All About Mortgage Rates All About Mortgage Rates
The interest rate on your mortgage is one of the most important factors that determines how much your monthly payment will be.Each month, your... All About Mortgage Rates

The interest rate on your mortgage is one of the most important factors that determines how much your monthly payment will be.

Each month, your rate, expressed as a percentage, is applied to your principal balance, to calculate how much interest you owe. That amount then becomes part of your payment for that month along with a small portion of the principal.

The rates lenders offer you are determined by multiple factors, according to the Consumer Financial Protection Bureau (CFPB), a federal government agency that educates consumers about financial products.

These factors include:

• Your credit score

• The location of the home you want to buy

• The purchase price of the home you want to buy

• Your down payment as a percentage of the purchase price

• Your loan amount

• Your loan term, usually 15 or 30 years

• The type of loan you want (e.g., conventional, FHA or VA)

• Whether your rate is fixed or adjustable

Fixed or variable

If your rate is fixed, it will never change as long as you keep your mortgage. If it’s variable, it could change and as a result your payment could be higher or lower some time in the future.

Some loans have a rate that’s fixed for a certain number of years and then adjusts, so your payment would stay the same until the initial period ended and then it could change.

Adjustable-rate mortgages (ARMs) typically come with caps that protect you from payment shock if market rates rise quickly. These caps limit how much the rate can adjust at each adjustment period and the highest rate you can be charged during the entire term.

When you apply for a loan, you’ll be quoted a rate that’s based on the current market rates on that day. That rate can change until you lock your loan or lock in your rate. Rate locks typically last 30, 45 or 60 days. Usually you can get a longer lock if you pay a fee.

Closing costs

Interest is just one cost of your mortgage. You’ll also typically have to pay closing costs such as a loan origination fee, appraisal fee, lender’s title insurance, loan processing fee, transfer tax, and escrow or settlement fee.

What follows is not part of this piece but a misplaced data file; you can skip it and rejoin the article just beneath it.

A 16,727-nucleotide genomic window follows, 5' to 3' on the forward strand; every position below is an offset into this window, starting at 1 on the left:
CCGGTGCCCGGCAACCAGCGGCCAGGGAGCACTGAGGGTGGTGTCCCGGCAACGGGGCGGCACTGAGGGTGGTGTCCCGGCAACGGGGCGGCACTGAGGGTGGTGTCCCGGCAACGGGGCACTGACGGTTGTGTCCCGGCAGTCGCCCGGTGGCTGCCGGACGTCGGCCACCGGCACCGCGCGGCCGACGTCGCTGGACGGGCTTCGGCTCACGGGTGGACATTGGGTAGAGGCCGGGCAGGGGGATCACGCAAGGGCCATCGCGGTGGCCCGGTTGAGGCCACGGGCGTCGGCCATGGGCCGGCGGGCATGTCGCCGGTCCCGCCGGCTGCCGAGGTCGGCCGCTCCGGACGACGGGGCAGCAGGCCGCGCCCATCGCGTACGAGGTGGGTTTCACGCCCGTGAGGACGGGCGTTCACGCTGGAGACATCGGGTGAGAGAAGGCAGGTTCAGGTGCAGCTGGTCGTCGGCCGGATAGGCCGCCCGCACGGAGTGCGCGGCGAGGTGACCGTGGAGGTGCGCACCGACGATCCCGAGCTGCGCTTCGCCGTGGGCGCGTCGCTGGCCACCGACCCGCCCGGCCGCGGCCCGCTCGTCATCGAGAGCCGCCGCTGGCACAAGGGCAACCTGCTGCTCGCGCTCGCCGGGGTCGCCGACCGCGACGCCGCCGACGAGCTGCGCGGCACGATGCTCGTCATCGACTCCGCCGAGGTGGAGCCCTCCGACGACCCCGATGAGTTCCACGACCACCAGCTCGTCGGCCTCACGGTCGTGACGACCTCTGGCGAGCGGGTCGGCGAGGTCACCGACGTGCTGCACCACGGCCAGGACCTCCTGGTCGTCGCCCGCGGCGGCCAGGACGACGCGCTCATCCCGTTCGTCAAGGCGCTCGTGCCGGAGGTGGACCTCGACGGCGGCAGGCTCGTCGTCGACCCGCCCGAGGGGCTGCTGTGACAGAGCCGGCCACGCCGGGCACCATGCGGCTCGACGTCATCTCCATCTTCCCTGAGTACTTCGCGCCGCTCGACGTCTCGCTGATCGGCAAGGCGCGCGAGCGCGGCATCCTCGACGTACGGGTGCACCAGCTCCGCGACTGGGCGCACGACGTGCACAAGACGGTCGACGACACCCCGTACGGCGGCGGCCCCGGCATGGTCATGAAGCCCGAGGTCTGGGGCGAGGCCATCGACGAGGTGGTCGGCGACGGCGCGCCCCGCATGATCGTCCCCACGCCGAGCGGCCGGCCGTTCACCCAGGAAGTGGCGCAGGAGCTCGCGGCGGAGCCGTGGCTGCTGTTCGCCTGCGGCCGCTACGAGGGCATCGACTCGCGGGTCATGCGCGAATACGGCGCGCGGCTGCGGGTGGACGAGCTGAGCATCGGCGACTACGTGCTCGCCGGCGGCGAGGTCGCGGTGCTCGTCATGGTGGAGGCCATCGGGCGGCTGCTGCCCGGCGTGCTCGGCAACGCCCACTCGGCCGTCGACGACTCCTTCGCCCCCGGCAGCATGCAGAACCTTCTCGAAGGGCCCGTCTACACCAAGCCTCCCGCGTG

If you don’t have the cash to pay closing costs upfront, you might be able to accept a higher interest rate instead.

Paying a higher rate to avoid closing costs can be good option for some people. You should discuss your personal situation with your loan officer to figure out whether a so-called no-closing-costs loan makes sense for you before you decide.


Your interest rate doesn’t include your closing costs, but your annual percentage rate (APR) does include some of these costs in the calculation. That’s why the APR is usually higher than the interest rate alone.

The APR can be helpful to understand and compare the costs of fixed-rate loans. If your loan rate is adjustable, the APR is not that useful because it measures only the initial rate, which might change later on.

The APR isn’t perfect, but it can be helpful as you compare loans and try to figure out which one is best for your needs. You should always shop around and compare different lenders’ rates and fees.

Another way to compare rates and fees is to examine the disclosures lenders are required to give you when you apply for a mortgage. These disclosures include the type of loan, interest rate, closing costs and other specific details.

Online mortgage calculators can also help you understand interest rates and mortgage payments.


One way to get a lower mortgage rate is to pay discount points. A discount point is equal to one percent of your loan amount. Each point or fraction of a point that you pay will lower your rate by a certain percentage or fraction of a percentage.

To figure out whether it makes sense for you to pay points to buy down your rate, you’ll have to discuss your situation with your loan officer and run various scenarios. If you plan to refinance your loan or sell your home within a few years, paying points might not make sense. If you plan to keep your home and your loan a long time, paying points can be a smart strategy.

Points typically can be paid upfront as part of your closing costs or added to your loan amount.

When you shop around and compare mortgage rates and fees, consider whether each loan includes discount points to lower the rate or a higher rate that covers some or most of your closing costs.

Finally, when you sign your loan documents, confirm that the interest rate on the documents is the rate you believed you were offered. If you notice a discrepancy or have any questions or concerns, don’t hesitate to ask for a clarification. The rate you were promised should be the rate you’re given for your new home loan.

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Marcie Geffner

Marcie Geffner

Marcie Geffner is an award-winning reporter, editor, writer and author covering a number of topics including real estate, mortgage and banking. She is currently a full-time freelance reporter. Marcie is a former board member of the National Association of Real Estate Editors and remains an active organization member.